Reinstate workers eliminated at clinic

If the University can lobby to secure funding for a new stadium, surely it can fund a small community clinic.

The University of Minnesota is a land-grant institution. The citizens of Minnesota gave the land and the money to build the University because they wanted access to a quality higher education for themselves and their families, as well as public services that the University in its mission statement pledged to provide.

The educational needs of the citizens of Minnesota were served for many years by the University. General College, for the century that it existed, was the gateway to a quality higher education for working class Minnesotans and their children. But, by closing General College, the University turned its back on the educational needs of working class people of the state.

In 1966, the University opened the doors of Community University Health Care Center in the Phillips neighborhood to “provide primary care services to children and low income families in South Minneapolis.”

When the University sold the hospital to Fairview, the University’s administration pledged to continue financing and operating Community University Health Care Clinic in order to ensure that the health care needs of lower income citizens would be served.

CUHCC’s success in bringing health care to generations of vulnerable South Minneapolis families is a matter of public record. Community University Health Care Clinic is loved and respected in the community because of the extraordinary work and commitment of its staff. The dedicated medical, dental, mental health and legal staff of CUHCC have provided essential services to the community for decades.

CUHCC’s survival is now in jeopardy. Dr. Frank Cerra, head of the University’s Academic Health Center, has told the clinic that it must pay back the clinic’s operating expenses of $2.5 million. They have been instructed to eliminate $50,000 from their monthly budget. To do this the clinic has eliminated 20 full-time positions, while increasing the number of patients who are treated each day, making it impossible for CUHCC to carry out its mission. By decreasing front line staff and increasing workloads, CUHCC will be effectively one step closer to closing its doors.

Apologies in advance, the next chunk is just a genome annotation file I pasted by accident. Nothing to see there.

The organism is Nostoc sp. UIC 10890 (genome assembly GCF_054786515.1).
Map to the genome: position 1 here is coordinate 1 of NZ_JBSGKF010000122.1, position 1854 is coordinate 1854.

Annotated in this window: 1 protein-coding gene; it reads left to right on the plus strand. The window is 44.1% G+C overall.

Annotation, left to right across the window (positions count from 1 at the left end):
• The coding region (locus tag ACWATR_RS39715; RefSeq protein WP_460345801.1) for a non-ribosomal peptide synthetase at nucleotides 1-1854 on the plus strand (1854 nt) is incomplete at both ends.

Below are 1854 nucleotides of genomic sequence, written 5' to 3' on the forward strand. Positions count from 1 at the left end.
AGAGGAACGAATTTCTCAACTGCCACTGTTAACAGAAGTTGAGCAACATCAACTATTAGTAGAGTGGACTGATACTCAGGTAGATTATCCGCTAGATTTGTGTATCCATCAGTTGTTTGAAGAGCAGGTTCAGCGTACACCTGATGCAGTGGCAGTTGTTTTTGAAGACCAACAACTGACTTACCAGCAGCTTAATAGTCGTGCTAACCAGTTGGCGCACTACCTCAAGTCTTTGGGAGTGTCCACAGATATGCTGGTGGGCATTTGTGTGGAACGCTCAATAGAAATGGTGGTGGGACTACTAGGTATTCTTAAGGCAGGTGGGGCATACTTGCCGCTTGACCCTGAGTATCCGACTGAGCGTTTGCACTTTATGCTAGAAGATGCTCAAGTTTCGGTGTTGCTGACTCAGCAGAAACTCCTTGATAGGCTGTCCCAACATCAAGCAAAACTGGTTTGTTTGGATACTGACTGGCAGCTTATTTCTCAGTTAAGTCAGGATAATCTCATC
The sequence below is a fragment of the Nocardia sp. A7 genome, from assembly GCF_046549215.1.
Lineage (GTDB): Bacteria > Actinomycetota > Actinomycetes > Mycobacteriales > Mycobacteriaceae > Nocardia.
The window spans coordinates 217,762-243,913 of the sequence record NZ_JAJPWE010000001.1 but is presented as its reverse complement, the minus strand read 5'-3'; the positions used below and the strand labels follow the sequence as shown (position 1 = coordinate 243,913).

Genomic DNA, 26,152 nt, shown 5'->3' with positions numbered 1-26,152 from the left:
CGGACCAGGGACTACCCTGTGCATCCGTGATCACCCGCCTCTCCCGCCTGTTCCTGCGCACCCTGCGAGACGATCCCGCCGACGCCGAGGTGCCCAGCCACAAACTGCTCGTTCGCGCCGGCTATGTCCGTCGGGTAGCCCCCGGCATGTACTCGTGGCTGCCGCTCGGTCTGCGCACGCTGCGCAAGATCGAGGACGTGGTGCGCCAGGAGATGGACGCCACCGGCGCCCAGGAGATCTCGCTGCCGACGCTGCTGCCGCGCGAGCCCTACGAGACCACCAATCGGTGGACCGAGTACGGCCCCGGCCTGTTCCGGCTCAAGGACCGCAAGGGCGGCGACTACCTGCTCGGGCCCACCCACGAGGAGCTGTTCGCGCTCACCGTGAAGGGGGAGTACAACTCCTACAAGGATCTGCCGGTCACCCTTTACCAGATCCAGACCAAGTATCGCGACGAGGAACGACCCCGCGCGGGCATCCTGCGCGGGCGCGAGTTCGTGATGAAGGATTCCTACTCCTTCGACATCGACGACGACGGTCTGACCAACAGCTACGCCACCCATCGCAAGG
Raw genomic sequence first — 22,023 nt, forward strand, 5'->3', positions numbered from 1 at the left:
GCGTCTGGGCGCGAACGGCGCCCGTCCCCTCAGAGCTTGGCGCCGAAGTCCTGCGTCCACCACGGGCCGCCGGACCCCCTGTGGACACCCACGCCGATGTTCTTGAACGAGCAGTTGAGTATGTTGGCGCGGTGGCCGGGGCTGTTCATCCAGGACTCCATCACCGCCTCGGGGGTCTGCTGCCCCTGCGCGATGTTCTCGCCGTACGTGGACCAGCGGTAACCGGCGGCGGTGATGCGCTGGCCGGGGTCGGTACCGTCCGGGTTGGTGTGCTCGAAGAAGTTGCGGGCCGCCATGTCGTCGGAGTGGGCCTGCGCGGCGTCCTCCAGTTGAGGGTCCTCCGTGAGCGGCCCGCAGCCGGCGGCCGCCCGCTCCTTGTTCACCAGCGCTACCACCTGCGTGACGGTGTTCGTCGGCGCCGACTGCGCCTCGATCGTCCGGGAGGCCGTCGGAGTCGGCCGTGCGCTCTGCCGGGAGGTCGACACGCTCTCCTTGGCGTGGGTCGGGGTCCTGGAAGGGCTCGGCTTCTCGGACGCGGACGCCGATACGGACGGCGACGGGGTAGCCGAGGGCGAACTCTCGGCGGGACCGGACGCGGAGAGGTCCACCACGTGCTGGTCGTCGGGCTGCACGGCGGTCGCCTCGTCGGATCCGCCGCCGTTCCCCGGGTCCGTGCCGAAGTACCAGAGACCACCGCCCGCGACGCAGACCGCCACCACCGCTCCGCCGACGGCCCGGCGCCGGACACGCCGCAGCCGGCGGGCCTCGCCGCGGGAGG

$50,000 each month is not even a speck on the budget of the University of Minnesota. If the University can afford to pay the exorbitant salaries commanded by the head coach of the football team, Glen Mason ($1.65 million per year), Frank Cerra ($410,000 per year) and Bob Bruininks ($350,000 per year) it can surely find a way to fund CUHCC clinic.

If the University can lobby strongly enough to secure funding for a new football stadium, surely it can fund a small community clinic that provides such a huge service, not only to the patients who walk through the door, but the community as a whole. If Bob Bruininks wants the University to be a world-class institution, he needs first to work to fulfill its land-grant mission. He needs to remember that this University works because we do.

Community University Health Care Center not only makes a huge contribution to the patients who walk through the door but to the community as well.

Unfortunately, as the University turns its back on the educational and health care needs of working class citizens of the state and moves forward with its research agenda, the big winners will be private sector companies who use the University’s research to fill their coffers and the big losers will be the working citizens of the Minnesota.

Barb Bezat is the President of AFSCME Local 3937, Rhonda Jennen is the President of AFSCME 3260 and Phyllis Walker is the President of AFSCME 3800. Please send comments to [email protected]